I frequently get e-mails from people who are in over their heads and looking for advice on how to get out of debt. While I do my best to point these people to relevant articles and provide some general guidance, I never hear back from them as to how things are going.
With that in mind, I thought I’d kick off the week by asking you guys to share your debt reduction stories. Whether you’re still formulating a plan, have made some progress, or have already gotten yourself out of debt, I’d love to hear your story.
Our debt reduction story
My wife and I have a rather boring story, and we like it that way. While we use our credit cards regularly, we’ve never carried a balance. We’ve also always paid cash for our vehicles. In fact, the only thing that we’ve ever borrowed for has been our home purchases…
When we bought our first house, we only had 10% to put down, so we used an 80/10/10 (80% first mortgage, 10% second mortgage, 10% down). We scratched an fought to get rid of that second mortgage, which we killed off within a couple of years. Four years after buying our first house, we had a job-related move and we plowed the profits from our first house into our current house. That was roughly three years ago.
After an averagely irresponsible financial life I was plunged into crisis when my income suddenly dropped (by half) about 5 years ago.
I did what no one should and ignored the problem, borrowing more money in the process.
I was eventually brought to my senses, but by then the problem was too big to solve through budgeting. I ended up going through the UK equivalent of chapter 13 bankruptcy (called an Individual Voluntary Agreement). I re-mortgaged my house to pay off an agreed proportion of my debts and was then debt free. I have remained so for 3 years now.
Whilst some people may have doubts about the morality of bankruptcy (even I think I may have got off a bit lightly) it does provide a second chance for people with overwhelming debts.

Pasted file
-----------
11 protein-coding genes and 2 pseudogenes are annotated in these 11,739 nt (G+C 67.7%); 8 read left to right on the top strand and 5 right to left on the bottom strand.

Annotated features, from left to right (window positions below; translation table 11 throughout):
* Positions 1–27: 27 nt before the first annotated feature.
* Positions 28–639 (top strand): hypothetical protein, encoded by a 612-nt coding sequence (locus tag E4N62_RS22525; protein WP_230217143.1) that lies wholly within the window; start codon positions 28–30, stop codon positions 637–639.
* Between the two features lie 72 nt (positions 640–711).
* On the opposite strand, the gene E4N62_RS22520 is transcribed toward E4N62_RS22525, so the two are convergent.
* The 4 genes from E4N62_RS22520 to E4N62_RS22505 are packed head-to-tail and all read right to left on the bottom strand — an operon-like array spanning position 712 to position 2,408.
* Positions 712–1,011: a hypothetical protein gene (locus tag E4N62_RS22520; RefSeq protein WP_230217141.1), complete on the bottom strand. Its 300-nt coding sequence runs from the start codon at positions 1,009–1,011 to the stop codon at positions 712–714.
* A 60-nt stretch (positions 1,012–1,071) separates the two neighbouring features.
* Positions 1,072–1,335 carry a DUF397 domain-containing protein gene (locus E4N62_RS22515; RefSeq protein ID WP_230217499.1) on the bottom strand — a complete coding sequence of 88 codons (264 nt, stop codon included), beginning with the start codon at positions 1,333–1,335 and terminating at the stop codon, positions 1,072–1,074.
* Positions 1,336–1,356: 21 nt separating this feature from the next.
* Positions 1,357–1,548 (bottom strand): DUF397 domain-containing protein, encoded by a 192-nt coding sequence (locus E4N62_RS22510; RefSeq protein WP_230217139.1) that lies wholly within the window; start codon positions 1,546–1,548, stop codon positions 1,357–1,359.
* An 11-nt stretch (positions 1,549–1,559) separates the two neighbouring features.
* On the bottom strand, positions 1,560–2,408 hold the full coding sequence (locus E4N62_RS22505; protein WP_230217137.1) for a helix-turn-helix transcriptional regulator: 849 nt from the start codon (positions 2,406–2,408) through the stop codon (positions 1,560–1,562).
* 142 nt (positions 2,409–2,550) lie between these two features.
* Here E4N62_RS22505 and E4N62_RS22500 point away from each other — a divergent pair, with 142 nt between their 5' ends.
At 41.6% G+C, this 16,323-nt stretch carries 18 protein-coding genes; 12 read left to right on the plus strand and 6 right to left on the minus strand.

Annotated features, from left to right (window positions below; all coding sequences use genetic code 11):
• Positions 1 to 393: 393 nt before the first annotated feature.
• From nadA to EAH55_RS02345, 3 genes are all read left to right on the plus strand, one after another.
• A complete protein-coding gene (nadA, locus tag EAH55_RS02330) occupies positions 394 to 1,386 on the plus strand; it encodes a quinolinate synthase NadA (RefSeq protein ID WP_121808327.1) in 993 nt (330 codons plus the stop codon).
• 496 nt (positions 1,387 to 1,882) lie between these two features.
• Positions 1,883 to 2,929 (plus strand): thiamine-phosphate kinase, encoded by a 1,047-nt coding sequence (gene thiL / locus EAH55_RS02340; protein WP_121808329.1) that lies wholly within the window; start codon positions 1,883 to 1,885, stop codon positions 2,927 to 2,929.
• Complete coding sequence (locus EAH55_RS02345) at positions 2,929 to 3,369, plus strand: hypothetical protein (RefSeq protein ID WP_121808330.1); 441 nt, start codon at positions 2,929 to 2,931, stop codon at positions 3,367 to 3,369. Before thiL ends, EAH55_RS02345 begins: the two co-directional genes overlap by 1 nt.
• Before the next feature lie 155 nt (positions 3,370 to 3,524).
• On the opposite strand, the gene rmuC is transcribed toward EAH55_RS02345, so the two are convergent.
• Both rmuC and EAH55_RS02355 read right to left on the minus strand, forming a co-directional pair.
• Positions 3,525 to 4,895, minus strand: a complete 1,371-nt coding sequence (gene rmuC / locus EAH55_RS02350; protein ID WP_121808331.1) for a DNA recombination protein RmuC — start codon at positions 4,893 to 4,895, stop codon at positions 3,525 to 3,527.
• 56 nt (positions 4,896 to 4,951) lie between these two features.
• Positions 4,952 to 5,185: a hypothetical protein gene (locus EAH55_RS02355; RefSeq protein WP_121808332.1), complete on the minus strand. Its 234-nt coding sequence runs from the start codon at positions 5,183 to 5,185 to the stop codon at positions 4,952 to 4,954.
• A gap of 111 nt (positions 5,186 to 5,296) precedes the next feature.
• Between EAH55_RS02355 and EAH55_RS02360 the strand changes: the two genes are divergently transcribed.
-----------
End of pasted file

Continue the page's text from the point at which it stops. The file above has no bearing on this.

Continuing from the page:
I’m not proud of my story, but am trying to put my life back on track and be responsible from now on.
I committed myself to living on as little and using the rest to pay off my debt consistently each month and looking for ways to make extra money on the side to reduce the debt further.
I was still living at home so I didn’t really need to budget or have savings, although this may be different for others that have their own place or even a mortgage.
One more tip, find out why it is you spend so much and are in debt? Are you using spending money to fill a void or perhaps like me, spending money on finding the “magic key” to get rich fast and you just keep going form thing to another and never achieving anything.
I got in debt through a bad marriage. We never had the money for anything despite the fact that we were making really good money. We had seperate bank accounts because I just couldn’t trust him with my money. After the divorce I found $400 Verizon bills where he had talked to his mom for hours during peak times. When we divorced my income was cut in less than half & unfortunately I didn’t adjust my spending. I continued to buy gifts like I had the same budget, go places with friends, & eat out. I guess in some ways it was numbing the effects of the divorce.
Now, 4 years later, I’m married to a fantastic guy! I’m crazy about him & he loves me back. We work really well together & in the year & 1/2 we’ve been married we’ve managed to pay off 3 credit cards. We’re working on the rest. We hope to be debt free by 2010 except for our home. We have a budget & we both stick to it, I clip coupons, I cook at home, & we shop for sales. We almost never buy anything full price. The best thing we’re learning is to seperate our needs from our wants.
Good luck to all others pursuing a debt free life!